I recently picked up a book at a thrift store on the Upper West Side called “Mrs. Lincoln and Mrs. Keckly” by Jennifer Fleischner for a cool $2.00. The book is a dual biography that goes between the lives of Mary Lincoln and Elizabeth Keckly. The former being the wife of our 16th President and the latter being a freed black woman who became close to the Lincolns as a caretaker and dressmaker. The book is good, I definitely recommend it to any history or Lincoln fans, but there was one part that caught my eye in relation to current events, specifically the unrest in Ferguson, Missouri.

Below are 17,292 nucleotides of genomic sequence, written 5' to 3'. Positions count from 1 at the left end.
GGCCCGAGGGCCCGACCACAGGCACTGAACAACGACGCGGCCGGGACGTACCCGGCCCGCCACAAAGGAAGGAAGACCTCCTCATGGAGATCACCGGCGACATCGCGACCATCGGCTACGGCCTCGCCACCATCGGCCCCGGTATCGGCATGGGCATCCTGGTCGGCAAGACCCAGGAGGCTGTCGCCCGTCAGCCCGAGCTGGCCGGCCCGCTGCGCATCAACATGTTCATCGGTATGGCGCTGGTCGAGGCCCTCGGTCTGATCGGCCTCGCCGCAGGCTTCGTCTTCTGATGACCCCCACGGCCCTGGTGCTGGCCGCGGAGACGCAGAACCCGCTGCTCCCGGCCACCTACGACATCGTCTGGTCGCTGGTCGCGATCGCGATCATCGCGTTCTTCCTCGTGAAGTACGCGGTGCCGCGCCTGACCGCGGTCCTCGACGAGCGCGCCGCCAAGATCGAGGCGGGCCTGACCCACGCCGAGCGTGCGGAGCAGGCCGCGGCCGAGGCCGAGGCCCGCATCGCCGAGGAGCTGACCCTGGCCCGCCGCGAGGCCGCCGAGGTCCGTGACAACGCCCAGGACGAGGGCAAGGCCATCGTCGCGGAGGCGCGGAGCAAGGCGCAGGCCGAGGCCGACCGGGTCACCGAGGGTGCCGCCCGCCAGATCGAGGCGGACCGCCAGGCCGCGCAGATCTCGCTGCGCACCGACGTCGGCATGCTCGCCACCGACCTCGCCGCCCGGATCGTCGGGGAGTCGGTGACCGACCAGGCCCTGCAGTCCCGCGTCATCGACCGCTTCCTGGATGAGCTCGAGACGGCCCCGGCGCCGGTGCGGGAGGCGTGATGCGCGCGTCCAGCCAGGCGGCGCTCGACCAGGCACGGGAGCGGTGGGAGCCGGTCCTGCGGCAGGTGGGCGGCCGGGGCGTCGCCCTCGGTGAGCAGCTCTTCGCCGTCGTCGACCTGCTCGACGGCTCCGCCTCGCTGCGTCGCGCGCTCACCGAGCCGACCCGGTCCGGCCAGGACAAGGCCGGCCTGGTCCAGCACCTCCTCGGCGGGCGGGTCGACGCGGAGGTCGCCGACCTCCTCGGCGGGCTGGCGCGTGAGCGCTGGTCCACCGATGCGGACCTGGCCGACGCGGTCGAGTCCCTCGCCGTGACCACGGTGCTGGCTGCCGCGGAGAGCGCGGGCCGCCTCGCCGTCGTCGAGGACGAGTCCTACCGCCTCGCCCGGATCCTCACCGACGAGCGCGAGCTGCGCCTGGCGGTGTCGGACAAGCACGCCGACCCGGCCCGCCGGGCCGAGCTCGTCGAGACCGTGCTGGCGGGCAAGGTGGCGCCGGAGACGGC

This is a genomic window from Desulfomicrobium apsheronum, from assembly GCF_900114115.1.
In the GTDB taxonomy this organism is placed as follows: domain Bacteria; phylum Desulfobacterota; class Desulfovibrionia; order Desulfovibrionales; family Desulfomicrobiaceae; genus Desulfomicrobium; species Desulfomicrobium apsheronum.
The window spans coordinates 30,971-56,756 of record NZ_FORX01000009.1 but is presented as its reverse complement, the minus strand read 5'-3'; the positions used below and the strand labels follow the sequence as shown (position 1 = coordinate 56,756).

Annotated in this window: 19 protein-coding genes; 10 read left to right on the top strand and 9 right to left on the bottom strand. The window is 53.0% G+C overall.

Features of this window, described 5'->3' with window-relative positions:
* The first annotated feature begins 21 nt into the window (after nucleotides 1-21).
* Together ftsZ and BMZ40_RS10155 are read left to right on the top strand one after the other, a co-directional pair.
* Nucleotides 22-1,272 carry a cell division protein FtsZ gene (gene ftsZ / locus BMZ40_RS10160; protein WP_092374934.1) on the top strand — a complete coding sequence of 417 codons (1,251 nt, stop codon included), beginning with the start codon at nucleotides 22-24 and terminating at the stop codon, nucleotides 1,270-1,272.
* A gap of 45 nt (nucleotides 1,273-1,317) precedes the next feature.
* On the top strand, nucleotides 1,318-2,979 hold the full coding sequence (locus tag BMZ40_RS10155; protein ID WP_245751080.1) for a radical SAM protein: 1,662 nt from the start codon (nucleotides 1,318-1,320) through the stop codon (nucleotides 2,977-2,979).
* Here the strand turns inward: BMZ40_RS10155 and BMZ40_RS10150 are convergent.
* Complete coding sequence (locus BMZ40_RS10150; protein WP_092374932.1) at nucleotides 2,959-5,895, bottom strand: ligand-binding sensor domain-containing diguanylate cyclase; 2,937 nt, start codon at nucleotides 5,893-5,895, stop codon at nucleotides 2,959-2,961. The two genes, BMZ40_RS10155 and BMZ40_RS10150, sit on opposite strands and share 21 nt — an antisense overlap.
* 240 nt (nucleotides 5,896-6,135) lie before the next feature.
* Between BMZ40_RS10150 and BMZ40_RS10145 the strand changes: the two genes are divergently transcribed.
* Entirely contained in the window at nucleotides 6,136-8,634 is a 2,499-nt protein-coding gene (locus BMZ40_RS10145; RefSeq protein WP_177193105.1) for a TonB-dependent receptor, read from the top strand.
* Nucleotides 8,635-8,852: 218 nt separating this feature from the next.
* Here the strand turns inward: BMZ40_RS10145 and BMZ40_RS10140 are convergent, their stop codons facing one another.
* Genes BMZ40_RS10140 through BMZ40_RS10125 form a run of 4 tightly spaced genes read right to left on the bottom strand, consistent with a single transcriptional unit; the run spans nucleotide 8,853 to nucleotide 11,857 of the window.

may or may not should know, the conversation on race relations in America has flared up again after 18-year-old Ferguson resident, Michael Brown, was shot by police. Missouri has a long and fraught record when it comes to the treatment of African-Americans that goes back hundreds of years. Take 1847, the year Elizabeth Keckly arrived in St. Louis, Missouri. By this year, the state assembly had passed laws “outlawing schools ‘for the instruction of negroes and mulattoes in reading or writing'”, preventing free (and presumably better educated) blacks from entering the state, and barring all forms of assembly. On top of all this, the slave trade was extremely present in St. Louis with slave traders being “noted for…barbarity” by a mixed-race slave named William Wells Brown, who would later become an antislavery activist and writer.